The most important precipitating factors for the development of multi-organ failure are probably unrecognized and untreated hypoxemia and hypovolemia and an insufficient initial supplementation. Rapid restoration of intravascular fluid volume is one of the few therapeutic measures that are generally accepted as effective in severe AP [5, 8]. For this purpose, invasive monitoring (central venous pressure measurement) is frequently necessary; in fact, vital signs and urinary output may cause one to underestimate daily fluid requirements that often exceed 5-6 litres/day [19]. Monitoring of central venous pressure leads to correct fluid replacement in relationship to hemodynamic parameters and cardiac reserve. The use of a pulmonary artery wedged catheter should be indicated in patients with cardiovascular instability or increasing respiratory failure. During the early phase of AP. many patients present normal or nearnormal blood pressure, despite quite severe hypovolemia, with preservation of the central nervous system and coronary blood flow, and decrease of the perfusion of the intraabdominal organs perfusion. Thus, global oxygen transport and delivery is to be established as soon as possible; on the other hand, pancreatic ischemia plays an active role in the development of the necrotic process [20]. Regular arterial blood gas analysis is essential as the onset of hypoxia and acidosis may be detected too late by clinical means alone [2]. Hypoxemia should be prevented by securing free airways and by administration of extra oxygen via a nasal mask. Endotracheal intubation and controlled ventilation with a low level of positive end-expiratory pressure often become necessary to gain satisfactory oxygenation in the case of adult respiratory distress syndrome (ARDS). The use of cardioinotropic agents follows traditional schemes; in particular, dobutamine may be necessary in patients who experience systemic inflammatory response syndrome (SIRS) or sepsis and who present low systemic vascular resistance and low cardiac output.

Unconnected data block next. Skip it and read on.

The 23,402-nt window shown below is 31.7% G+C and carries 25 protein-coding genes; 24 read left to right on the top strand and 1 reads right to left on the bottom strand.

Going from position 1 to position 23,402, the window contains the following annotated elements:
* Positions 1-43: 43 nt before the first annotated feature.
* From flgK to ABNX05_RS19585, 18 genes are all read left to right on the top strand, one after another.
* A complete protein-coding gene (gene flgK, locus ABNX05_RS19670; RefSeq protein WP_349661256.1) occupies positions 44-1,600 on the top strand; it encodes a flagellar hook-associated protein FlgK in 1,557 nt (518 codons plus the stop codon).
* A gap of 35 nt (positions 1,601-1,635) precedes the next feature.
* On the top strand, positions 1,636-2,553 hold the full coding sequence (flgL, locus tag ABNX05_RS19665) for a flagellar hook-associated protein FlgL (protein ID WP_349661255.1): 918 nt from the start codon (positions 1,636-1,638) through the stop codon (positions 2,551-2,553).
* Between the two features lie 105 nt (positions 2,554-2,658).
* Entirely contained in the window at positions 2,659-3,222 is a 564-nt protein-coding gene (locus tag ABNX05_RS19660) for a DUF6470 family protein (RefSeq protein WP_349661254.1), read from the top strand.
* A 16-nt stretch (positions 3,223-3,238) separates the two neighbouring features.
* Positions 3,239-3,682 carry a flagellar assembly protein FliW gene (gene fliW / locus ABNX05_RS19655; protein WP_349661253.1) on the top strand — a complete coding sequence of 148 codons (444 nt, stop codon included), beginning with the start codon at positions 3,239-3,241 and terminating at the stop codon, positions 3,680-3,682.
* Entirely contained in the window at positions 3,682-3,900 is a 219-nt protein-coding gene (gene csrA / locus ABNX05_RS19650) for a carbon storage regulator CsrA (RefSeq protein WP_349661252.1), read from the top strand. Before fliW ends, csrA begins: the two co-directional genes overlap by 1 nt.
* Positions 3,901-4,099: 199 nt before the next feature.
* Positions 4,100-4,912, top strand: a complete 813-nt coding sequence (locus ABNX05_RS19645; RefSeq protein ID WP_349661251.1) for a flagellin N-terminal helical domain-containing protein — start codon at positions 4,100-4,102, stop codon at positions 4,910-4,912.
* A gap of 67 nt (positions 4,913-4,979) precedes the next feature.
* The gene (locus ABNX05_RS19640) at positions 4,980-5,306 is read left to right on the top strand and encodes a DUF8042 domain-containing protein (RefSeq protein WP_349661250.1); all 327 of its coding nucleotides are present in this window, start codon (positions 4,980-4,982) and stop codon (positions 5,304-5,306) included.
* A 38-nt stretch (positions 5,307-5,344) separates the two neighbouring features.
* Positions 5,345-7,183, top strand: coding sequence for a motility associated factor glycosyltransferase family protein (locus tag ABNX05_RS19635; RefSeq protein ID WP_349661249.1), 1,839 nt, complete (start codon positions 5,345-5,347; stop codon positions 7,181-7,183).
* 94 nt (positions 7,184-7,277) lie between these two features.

For routine plasma replacement/expansion, synthetic colloids (dextran, gelatin solutions) can be used instead of human albumin with advantages from the economic and safety standpoints. However, when the serum albumin level is below 20 g/L or total plasma protein are very low (<40 g/L), albumin should be administered [19]. Packed red blood cells are generally requested if the hematocrit value falls to 25%; a hematocrit value of 30-32% is associated with the best viscosity and hemorheologic findings within pancreatic microcirculation [21].

Deterioration of renal function, which might be caused by hypotension or by direct toxicity of pancreatic enzymes, is treated by conventional strategy (hemodialysis) [2]. Hydration and total parenteral nutrition (TPN) should start very early. Sufficient amounts of fluids, calories, nitrogen and other components are indicated in Table 1. Lipids should be included in TPN unless serum triglycerides are elevated to a level >500 mg/dL. Fluid balance should be reassessed at least every 12 hours during the first few days in order to ensure adequacy of fluid replacement. Periodic measurements of serum ions should be utilized to gauge the adequacy of replacement. In clinical practice, a major concern is the decrease of serum potassium; replacement is quite easy, except for patients with associated cardiac arrhythmias.


As for mild attacks, oral refeeding should be considered when abdominal pain and tenderness have subsided and bowel sounds have returned.